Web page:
Disallowed Characters:

  • special characters: ! " # $ % & ' () * + , .

    : ; < = > ? @ [ \ ] ^ _ ` { | } ~ /|

  • letters easily confused with numbers: I O

  • space

  • uppercase letters: A B C D E F G H J K L M N P Q R S T U V W X Y Z

  • polish characters: ą ć ę ó ż ź

  • german characters: ä Ä ö Ö ü Ü ß

  • french characters: à â ç è é ê ë î ï ô ù û ü

Recommended characters:

  • numbers: 0 1 2 3 4 5 6 7 8 9

  • lowercase letters: a b c d e f g h i j k l m n o p q r s t u v w x y z

  • hyphen: - (as a separator)

White spaces and capitalization in SKUs

Avoiding spaces in SKUs is an important rule. White spaces, such as spaces, tabs, or newline characters, can be problematic in e-commerce systems. In many cases, they are removed or cause errors. In the context of SKUs, white spaces at the beginning and end of the code are usually eliminated, and spaces in the middle can lead to inaccuracies.

The case of letters in SKUs also matters. Although it may seem trivial, the difference between uppercase and lowercase letters can affect the uniqueness of an SKU. For example, "productA" and "ProductA" will be treated as two different codes due to the difference in capitalization.

International standard

Expanding to renowned marketplaces such as Allegro or Amazon presents a great opportunity for many sellers to increase their reach and improve sales performance. However, with such a step come new requirements, and one of the key ones is proper SKU management.

These marketplaces have their own, strictly defined guidelines for SKUs. These guidelines are designed to ensure unambiguity, consistency, and ease of product identification across the entire platform. Introducing products to the market with ambiguous, duplicate, or non-compliant SKUs can lead to complications, such as incorrect listings, difficulties in order management, or customer service issues.

Therefore, when starting cooperation with such platforms, it is not worth trying to bypass existing rules. It is better to comply with the established standards and ensure that your SKUs are in line with the platform's guidelines. This will make the integration process smoother and significantly reduce the risk of potential problems in the future.

Best practices for creating SKUs

Proper SKU management is a crucial element for the effective functioning of any business, regardless of its scale. For medium-sized enterprises striving to optimize processes and manage inventory efficiently, adopting certain SKU creation principles is essential.

Here are some best practices for creating SKUs that can help shape the ideal structure:

  • Clarity and consistency: Each SKU should be created according to a consistent scheme.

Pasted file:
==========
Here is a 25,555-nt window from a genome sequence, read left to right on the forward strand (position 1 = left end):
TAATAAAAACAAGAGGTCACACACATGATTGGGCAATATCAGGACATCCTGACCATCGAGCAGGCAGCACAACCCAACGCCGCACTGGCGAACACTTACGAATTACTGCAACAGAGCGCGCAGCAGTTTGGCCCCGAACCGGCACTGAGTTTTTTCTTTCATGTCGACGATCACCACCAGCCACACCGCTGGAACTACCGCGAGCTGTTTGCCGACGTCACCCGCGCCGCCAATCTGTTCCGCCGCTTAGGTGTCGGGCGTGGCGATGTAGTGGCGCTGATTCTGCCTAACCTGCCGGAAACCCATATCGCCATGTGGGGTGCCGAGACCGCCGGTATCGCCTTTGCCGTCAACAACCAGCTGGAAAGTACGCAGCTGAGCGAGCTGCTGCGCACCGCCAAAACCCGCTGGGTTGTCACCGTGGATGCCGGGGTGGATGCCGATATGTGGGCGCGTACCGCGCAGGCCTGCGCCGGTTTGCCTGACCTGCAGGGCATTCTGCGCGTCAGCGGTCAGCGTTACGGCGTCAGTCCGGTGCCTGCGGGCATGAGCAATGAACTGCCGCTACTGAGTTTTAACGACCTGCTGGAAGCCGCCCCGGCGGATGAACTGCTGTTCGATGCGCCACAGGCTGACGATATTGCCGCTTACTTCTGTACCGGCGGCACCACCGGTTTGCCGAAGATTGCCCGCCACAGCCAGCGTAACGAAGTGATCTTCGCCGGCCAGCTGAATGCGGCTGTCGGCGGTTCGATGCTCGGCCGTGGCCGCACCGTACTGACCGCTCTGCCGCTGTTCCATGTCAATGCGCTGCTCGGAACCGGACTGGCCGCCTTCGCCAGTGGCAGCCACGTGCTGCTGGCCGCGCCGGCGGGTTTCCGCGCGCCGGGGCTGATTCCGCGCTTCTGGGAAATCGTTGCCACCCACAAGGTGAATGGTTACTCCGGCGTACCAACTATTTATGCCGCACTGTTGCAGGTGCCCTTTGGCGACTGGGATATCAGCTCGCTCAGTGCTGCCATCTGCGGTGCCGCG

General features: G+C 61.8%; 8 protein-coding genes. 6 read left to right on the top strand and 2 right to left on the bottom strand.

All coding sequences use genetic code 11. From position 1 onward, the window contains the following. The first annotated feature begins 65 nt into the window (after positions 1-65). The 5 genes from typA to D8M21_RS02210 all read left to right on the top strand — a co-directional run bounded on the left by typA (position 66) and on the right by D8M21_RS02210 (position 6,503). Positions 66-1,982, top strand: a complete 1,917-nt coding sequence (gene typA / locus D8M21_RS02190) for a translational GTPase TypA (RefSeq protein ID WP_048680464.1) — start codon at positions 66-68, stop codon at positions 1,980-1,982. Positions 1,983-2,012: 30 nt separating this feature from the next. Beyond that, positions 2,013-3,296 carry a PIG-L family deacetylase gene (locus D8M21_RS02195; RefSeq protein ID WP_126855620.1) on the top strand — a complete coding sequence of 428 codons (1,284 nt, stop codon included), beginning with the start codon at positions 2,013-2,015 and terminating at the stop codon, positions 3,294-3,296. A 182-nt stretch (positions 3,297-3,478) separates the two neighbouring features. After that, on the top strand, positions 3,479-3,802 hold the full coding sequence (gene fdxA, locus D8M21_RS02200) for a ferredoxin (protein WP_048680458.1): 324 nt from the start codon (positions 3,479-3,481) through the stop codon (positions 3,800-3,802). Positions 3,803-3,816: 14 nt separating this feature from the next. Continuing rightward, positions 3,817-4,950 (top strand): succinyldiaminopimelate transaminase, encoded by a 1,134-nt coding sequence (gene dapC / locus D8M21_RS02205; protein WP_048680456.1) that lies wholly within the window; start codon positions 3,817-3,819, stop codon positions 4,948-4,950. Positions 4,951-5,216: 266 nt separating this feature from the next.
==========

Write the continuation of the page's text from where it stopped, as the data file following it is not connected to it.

• Uniqueness: Ensure that each product has its own unique SKU.

  • Conciseness: Avoid overly long codes that can be difficult to remember and cause errors.

  • Descriptiveness: The SKU should reflect the product's characteristics, such as color, size, or brand.

  • Avoid special characters and white spaces: Avoid using special characters, spaces, or other white spaces that can cause problems in computer systems.

  • Standardization: Regardless of the number of suppliers or manufacturers, create a unified SKU system for the entire assortment.

  • Systematic grouping: Group similar products together, making them easier to identify.

  • Avoid linguistic nuances: Avoid words or phrases that can be confusing in different languages or cultures.

  • Documentation: Always maintain up-to-date documentation of the SKU system so that new employees can easily understand and follow the established rules.

  • Flexibility: Create SKUs that are adaptable to the evolving assortment and changing business needs.


Regardless of the company's size or the number of products, adhere to one established SKU coding format for all products.

Adjust your SKUs to meet the requirements of international trading platforms if you plan to expand to these markets.

Regularly review and update your SKUs to ensure they are current and in line with the current assortment.

Ensure your team knows and understands the SKU coding system to avoid errors in product management.

Proper management and creation of SKUs are essential for effective functioning in e-commerce. Unique, consistent, and easily identifiable codes not only facilitate internal company work but also improve customer experiences by making it easier for them to identify and purchase products. Investing time and resources in optimizing the SKU system is worthwhile to reap maximum benefits.